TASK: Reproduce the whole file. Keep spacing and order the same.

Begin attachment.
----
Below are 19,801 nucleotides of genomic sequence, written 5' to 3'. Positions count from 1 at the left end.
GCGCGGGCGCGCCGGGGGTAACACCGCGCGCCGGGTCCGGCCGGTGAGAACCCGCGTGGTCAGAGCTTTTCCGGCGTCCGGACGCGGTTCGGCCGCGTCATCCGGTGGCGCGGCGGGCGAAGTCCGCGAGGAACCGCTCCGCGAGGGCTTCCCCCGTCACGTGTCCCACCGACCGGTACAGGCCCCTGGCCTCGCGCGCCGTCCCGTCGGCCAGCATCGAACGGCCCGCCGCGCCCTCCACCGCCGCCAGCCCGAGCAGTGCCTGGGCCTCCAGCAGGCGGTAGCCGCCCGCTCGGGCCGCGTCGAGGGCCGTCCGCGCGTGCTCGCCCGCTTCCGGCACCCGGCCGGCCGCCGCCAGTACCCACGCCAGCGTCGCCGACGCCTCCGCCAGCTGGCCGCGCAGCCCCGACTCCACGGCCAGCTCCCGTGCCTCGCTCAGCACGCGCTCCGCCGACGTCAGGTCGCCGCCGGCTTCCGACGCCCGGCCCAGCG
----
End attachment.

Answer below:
Below are 19,801 nucleotides of genomic sequence, written 5' to 3'. Positions count from 1 at the left end.
GCGCGGGCGCGCCGGGGGTAACACCGCGCGCCGGGTCCGGCCGGTGAGAACCCGCGTGGTCAGAGCTTTTCCGGCGTCCGGACGCGGTTCGGCCGCGTCATCCGGTGGCGCGGCGGGCGAAGTCCGCGAGGAACCGCTCCGCGAGGGCTTCCCCCGTCACGTGTCCCACCGACCGGTACAGGCCCCTGGCCTCGCGCGCCGTCCCGTCGGCCAGCATCGAACGGCCCGCCGCGCCCTCCACCGCCGCCAGCCCGAGCAGTGCCTGGGCCTCCAGCAGGCGGTAGCCGCCCGCTCGGGCCGCGTCGAGGGCCGTCCGCGCGTGCTCGCCCGCTTCCGGCACCCGGCCGGCCGCCGCCAGTACCCACGCCAGCGTCGCCGACGCCTCCGCCAGCTGGCCGCGCAGCCCCGACTCCACGGCCAGCTCCCGTGCCTCGCTCAGCACGCGCTCCGCCGACGTCAGGTCGCCGCCGGCTTCCGACGCCCGGCCCAGCG